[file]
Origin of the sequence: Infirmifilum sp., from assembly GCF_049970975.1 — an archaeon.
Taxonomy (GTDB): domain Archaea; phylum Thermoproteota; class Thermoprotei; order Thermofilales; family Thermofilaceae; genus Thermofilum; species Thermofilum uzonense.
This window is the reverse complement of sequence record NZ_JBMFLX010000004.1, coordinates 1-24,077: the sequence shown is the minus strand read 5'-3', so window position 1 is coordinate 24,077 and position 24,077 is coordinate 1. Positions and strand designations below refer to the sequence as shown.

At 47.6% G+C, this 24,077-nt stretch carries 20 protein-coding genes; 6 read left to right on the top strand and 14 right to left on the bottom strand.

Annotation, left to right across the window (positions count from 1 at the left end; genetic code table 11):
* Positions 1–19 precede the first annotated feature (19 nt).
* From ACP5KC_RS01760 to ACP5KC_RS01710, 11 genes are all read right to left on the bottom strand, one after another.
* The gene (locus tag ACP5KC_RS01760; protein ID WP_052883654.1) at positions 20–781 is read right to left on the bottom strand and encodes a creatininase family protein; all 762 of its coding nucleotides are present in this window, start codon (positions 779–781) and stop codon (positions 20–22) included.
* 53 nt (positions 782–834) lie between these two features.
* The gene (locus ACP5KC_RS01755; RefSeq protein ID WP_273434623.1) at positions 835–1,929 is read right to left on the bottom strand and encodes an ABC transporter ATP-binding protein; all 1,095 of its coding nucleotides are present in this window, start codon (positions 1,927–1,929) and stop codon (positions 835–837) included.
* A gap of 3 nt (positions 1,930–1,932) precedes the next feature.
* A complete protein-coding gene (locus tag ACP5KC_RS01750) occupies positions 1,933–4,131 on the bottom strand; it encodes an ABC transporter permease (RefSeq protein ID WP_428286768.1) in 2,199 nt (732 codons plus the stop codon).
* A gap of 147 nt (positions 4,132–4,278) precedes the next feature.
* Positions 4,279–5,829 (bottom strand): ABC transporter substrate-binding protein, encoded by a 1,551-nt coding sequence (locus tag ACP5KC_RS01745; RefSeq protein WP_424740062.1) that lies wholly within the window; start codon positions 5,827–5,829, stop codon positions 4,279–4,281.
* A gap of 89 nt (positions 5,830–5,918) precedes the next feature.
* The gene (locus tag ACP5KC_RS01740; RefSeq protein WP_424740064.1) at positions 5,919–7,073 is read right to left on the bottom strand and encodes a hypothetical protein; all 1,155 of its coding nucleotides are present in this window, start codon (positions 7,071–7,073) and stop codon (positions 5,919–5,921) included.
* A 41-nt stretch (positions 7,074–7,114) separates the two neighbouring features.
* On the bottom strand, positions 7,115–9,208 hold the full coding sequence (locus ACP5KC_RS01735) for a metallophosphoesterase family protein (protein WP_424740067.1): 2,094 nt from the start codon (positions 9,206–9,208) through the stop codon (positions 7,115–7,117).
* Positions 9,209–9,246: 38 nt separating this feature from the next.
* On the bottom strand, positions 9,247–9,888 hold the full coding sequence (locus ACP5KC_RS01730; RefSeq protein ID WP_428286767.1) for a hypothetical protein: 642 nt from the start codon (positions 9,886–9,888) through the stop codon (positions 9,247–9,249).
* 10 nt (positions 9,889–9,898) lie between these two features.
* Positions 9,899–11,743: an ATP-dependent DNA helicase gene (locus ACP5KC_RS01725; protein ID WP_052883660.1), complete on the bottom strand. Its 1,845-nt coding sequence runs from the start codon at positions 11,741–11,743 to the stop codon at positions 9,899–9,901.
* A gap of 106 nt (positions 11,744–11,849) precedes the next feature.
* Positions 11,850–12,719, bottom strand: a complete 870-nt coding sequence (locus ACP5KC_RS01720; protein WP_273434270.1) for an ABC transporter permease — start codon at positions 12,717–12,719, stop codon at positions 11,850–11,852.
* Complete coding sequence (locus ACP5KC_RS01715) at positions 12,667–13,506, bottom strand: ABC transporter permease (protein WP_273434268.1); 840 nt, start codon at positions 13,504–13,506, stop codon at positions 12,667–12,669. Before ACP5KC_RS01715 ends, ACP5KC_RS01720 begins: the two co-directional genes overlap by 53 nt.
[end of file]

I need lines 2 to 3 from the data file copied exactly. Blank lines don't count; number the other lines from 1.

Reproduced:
Taxonomy (GTDB): domain Archaea; phylum Thermoproteota; class Thermoprotei; order Thermofilales; family Thermofilaceae; genus Thermofilum; species Thermofilum uzonense.
This window is the reverse complement of sequence record NZ_JBMFLX010000004.1, coordinates 1-24,077: the sequence shown is the minus strand read 5'-3', so window position 1 is coordinate 24,077 and position 24,077 is coordinate 1. Positions and strand designations below refer to the sequence as shown.